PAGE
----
The first lake is covered partially by snow, surrounded by heather and boulder fields while the other two lakes are melted into the surrounding bedrock. The waters are crystal clear and the camps set with perfect views of the Chickamin Glacier and cirque, which appears an impossible wall above a jungle of trees where waterfalls cascade down. This continues from your left all of the way round to the Dana Glacier whose lower rock slabs await my booted feet, but first a break and a moment to reflect. I had come a long way in a day and a half. 

When time came to go, I left with a heavy heart. I had an extra day, but I didn't stay. Instead I climbed up, not quite sure where exactly to go from there, just making small decisions along the way. Shoes were changed to boots for the ice, which I could've crossed on shoes, but I was trying to be smart since I was alone. Just below I had explored an ice cave echoing with harmonic rumbles of rocks and water gushing out and over those cliffs I had mentioned earlier. On the far right I wondered over and around glide cracks to another pass where my excitement couldn't be contained. Glimpses of Cub and Itswoot Lakes provided familiar sights for me. I could hardly contain my thrill.  

Downward boulders and more boulders led to more boulders which brought me to Itswoot Ridge. To the east was the shark fin of Dome Peak. It beckoned me, but I was headed westward to Bachelor Creek or at least as far as I could get.

Left: An assortment of flowers. Top: Purple Monkey Flowers. Bottom: Ice Cave that I explored on the Dana Glacier.
Left: Downey Creek. Top: Cub Lake. Bottom: Ice Cave that I explored on the Dana Glacier.

I reached 6-mile camp at the confluence of Bachelor and Downey Creeks, at least that's as far as I thought I would make it. After dinner darkness brought out the stars which could hardly keep me company through the thick canopy of forest. Instead the resident mouse unfettered by my presence munched anything he could find until I packed everything away, everything except my fingers which were all that remained peeking out of my sleeping bag. A sharp pain raised me not long after I closed my eyes. The CARNIVOROUS bastard only managed to get one chunk of skin before I decided to finish my hike off in the dark. Never had I had a mouse do that.  

I reached the parking lot later that night and started a fire. With my bed set and the fire flickering, I saw in the shadows another mouse. Any fingers were kept in my bivi and my pocket rocket stove and fork close at hand. My rest lasted a few hours. I had a big day ahead, and I was too full of anticipation to sleep too long. Near the parking lot I headed into the jungle where I switched my overnight gear for a kayak and paddle.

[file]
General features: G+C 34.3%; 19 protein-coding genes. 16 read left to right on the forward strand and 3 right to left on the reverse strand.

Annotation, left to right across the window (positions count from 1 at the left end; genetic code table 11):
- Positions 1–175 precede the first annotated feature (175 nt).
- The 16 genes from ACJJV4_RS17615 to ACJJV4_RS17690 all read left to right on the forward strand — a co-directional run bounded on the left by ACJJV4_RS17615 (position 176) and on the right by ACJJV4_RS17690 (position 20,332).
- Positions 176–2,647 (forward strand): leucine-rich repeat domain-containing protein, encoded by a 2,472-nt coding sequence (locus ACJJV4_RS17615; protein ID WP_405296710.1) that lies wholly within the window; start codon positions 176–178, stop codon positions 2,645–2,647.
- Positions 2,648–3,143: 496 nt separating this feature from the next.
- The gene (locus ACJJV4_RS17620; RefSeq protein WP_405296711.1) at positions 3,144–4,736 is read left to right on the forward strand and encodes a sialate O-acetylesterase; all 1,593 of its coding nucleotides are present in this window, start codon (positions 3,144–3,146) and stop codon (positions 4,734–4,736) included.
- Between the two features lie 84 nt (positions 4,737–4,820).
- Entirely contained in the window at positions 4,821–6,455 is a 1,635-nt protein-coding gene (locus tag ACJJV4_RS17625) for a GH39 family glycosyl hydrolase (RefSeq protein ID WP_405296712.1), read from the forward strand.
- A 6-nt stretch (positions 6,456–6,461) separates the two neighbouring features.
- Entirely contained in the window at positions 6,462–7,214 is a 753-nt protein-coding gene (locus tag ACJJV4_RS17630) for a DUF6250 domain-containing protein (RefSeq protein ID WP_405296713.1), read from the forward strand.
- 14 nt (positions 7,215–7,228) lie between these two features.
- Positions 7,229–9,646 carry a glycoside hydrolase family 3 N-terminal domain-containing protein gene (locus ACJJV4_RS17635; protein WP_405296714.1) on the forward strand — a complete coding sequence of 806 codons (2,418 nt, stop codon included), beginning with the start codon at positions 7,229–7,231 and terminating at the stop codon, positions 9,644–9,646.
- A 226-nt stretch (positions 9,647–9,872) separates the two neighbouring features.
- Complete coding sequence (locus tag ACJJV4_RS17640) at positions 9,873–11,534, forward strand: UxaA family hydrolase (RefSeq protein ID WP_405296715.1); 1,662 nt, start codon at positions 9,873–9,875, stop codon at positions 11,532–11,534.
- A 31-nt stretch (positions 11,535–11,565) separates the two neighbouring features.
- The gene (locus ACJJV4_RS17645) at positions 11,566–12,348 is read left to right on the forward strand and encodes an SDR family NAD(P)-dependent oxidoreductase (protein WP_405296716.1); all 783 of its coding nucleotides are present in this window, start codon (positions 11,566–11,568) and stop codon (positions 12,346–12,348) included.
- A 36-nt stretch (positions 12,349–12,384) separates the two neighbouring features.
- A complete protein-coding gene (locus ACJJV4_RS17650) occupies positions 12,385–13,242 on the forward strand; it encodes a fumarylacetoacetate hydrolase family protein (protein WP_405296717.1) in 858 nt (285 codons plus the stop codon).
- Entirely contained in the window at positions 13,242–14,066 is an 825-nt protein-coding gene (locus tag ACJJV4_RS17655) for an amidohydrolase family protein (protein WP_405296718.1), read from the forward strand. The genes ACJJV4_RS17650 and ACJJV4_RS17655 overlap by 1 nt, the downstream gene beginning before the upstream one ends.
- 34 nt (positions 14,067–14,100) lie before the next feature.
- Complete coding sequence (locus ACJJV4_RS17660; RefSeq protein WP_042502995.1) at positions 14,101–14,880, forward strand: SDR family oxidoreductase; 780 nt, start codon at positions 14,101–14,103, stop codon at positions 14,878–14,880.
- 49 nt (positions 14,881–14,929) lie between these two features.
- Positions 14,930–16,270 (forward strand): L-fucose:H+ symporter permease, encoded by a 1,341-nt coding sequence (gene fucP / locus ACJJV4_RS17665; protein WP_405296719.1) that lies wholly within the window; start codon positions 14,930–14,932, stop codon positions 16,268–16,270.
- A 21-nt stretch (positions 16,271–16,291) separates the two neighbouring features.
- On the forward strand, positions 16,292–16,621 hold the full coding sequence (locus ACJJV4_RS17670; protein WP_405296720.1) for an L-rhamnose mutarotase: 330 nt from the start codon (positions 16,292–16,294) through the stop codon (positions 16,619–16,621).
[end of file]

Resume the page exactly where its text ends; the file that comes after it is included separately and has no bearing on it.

Underneath the Sauk River Bridge.


Going from the high alpine to the cold glacier runoff was an exhilarating change. This section of river had been pounded by huge floods that filled most rapids and corners with logs and debris. For the most part I boat scouted and had to portage a few log jams I couldn’t squeeze through.

In contrast to the upper section, the lower portions featured a canopy of trees, filtering sun dancing on waves, and clean rapids. Along the way, I met a group of rafters who were spending a few days on the water. One guy told me how they used to go down Cascade River in drift boats which must've been exciting.

Fun and exciting for me were miles and miles of wave trains and boulder gardens. The splashes were always refreshing. I rounded hills, rushed by tributaries, sped through rapids, crashed over rocks to finally meet the Sauk River exhausted and tried. My hands felt like lead weights.  But I didn't have time to rest; I had to hit the highway.

Only a few cars passed me by as I sped toward Cascade Road; my head down, I grinded the miles away and found myself making great time. That is until I started clicking the gears down and down until I could go no further. My legs were already jello, so anymore punishment was too much. By the time I reached the end of the pavement, it was a relief. This was short-lived as I knew the mountain bike portion would be worse and it was

When I arrived at my mountain bike, I drank a little water (as I had only a liter). Every creek tempted me for miles. When the road was too steep, I’d walk for short distances, but I knew I had to ride. I didn't have time to walk the entire way. At mile 21 I stashed my bike in the trees next to the gate and walked. It was getting dark by then, and every car that passed was another temptation. I was on a mission though and to give up this close would be a shame. I'd spend the night with my camelback as a pillow before I'd give up.

At 9:30pm, 74 hrs after I began, I was back at my car. Another mile would've been too much, but there wasn't any more. I was done and very happy that my solo venture had been a success ... better than that even. It was an experience that I will never forget. A solo journey that changed me in more ways than I can explain; it was very satisfying to see so much country in such a short amount of time, and to travel from the high country to the low country, to walk high ridges and glaciers, and to kayak rivers and ride the highways all of the way back to the beginning; a round trip journey completed in fine style. Unfortunately my drive home wasn't as enjoyable, but hey, you can't be too choosy.

My hands after 24 miles of river and my shadow while resting near Cascade River.

THANKS for reading!!!! ~Jason Hummel More photos: see Alpine State OF Mind. If you enjoyed your visit, CONTACT ME or tell us about it on the GUESTBOOK.